Apache shares are down over 8% this week, with a 4% drop today. The escalating events in the region have brought the oil producers’ status into question
Apache, the largest oil and gas company in Egypt, has been a presence in the region for over 20 years.
As of the third quarter of 2010, 20% of the Houston-based company’s oil and gas production came from its operations in Egypt. It also gets 25% of its total cash flow from its operations there.
If the political unrest forces Apache to shut or slow down production this will be an immediate hit to Apache’s core business unlike other oil companies which only consider Egypt to be a small blip in the global oil market.
Egypt is a major driver for growth and production for Apache. If it loses its cash flow from Egypt it will not be able to reallocate funds. However, it has strong liquidity which will prevent it from having to be sold immediately if it did lose its production in the region.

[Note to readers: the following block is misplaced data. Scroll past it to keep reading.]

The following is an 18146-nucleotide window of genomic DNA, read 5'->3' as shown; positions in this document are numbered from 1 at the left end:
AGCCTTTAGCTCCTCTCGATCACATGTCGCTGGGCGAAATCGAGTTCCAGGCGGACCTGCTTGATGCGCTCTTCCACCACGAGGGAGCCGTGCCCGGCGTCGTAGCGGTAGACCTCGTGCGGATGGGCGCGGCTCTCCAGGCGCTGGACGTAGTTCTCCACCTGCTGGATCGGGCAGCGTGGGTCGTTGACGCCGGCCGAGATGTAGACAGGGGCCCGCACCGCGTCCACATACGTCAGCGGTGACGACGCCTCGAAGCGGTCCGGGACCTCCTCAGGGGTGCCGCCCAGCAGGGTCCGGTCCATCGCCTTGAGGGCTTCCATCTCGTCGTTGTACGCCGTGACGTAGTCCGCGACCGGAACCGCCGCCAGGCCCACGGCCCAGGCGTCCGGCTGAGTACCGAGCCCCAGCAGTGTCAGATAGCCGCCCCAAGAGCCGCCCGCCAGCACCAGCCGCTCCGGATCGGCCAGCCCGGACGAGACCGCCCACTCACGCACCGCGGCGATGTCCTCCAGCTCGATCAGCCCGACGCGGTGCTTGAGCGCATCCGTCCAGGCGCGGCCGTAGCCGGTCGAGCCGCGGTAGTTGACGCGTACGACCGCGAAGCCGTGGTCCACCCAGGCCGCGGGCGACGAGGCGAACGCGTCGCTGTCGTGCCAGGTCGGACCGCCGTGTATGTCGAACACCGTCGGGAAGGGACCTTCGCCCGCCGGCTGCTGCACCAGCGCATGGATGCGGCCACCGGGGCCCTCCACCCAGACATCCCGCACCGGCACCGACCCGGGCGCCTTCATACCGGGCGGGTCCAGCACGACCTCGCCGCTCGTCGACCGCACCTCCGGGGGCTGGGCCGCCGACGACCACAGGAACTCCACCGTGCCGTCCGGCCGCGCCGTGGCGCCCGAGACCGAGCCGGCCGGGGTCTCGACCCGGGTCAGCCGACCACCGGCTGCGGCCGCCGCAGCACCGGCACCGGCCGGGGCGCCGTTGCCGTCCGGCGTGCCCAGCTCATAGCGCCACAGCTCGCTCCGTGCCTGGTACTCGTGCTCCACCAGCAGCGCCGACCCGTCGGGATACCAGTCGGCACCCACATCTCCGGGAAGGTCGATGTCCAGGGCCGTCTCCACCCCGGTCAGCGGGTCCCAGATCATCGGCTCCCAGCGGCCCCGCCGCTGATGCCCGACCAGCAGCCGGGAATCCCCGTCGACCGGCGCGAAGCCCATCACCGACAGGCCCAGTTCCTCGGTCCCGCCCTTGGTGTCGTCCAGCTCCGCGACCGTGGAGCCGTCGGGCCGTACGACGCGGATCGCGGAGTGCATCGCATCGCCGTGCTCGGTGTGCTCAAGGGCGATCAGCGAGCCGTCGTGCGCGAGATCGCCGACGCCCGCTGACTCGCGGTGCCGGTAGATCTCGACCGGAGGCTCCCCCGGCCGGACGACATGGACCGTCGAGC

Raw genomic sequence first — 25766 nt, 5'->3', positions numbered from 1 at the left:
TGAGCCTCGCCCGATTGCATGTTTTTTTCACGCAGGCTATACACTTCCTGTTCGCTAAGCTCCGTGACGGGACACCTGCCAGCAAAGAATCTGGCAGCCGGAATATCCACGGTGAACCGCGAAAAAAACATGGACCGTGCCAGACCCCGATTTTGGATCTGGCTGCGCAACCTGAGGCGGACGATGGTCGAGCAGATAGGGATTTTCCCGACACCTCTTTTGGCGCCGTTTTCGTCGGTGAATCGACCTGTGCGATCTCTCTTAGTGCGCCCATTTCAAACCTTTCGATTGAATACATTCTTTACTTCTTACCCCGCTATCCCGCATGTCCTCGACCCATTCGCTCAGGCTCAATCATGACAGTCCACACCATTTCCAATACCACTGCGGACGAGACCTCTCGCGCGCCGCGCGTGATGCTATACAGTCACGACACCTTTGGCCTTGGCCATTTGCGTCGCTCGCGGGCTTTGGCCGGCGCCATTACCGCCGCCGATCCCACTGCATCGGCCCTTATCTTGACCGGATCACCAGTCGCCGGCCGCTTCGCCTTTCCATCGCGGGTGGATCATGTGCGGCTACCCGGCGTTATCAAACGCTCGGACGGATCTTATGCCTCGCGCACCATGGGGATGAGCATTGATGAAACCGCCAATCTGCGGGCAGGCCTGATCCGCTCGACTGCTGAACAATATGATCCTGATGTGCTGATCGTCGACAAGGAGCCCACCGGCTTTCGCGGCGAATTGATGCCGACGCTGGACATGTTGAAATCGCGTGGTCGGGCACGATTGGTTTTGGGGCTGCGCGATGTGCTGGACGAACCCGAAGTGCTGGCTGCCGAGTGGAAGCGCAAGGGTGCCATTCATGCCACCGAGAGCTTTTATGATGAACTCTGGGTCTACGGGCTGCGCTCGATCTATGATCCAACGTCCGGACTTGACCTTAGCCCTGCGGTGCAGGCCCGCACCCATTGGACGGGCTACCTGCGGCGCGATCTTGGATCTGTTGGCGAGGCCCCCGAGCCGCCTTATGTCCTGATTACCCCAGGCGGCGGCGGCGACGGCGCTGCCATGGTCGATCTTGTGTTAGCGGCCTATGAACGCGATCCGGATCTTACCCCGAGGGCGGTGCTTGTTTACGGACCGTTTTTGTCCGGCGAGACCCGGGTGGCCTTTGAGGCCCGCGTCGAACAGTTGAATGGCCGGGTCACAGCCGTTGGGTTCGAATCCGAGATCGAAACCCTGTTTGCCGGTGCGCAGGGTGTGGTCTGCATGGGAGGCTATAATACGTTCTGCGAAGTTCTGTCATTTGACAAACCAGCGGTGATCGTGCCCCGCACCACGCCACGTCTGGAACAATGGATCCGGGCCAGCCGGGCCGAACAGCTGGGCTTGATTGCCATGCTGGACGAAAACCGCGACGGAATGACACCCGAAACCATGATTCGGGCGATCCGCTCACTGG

There has been no operation disruptions so far during the riots but analysts are monitoring for a drop-off in the stock. On Thursday, Apache issued a statement saying operations remain unaffected by current events in Egypt.
However, the company did note that the region represents Apache’s largest property with more than 11 million gross acres in 21 separate concessions. Apache is the largest producer of liquid hydrocarbons and natural gas in the Western Desert and the second largest in Egypt.
Some analysts have the school of thought that if a new government is installed then they would very likely want to work with the oil company.
The stock is expected to drop until order is restored.
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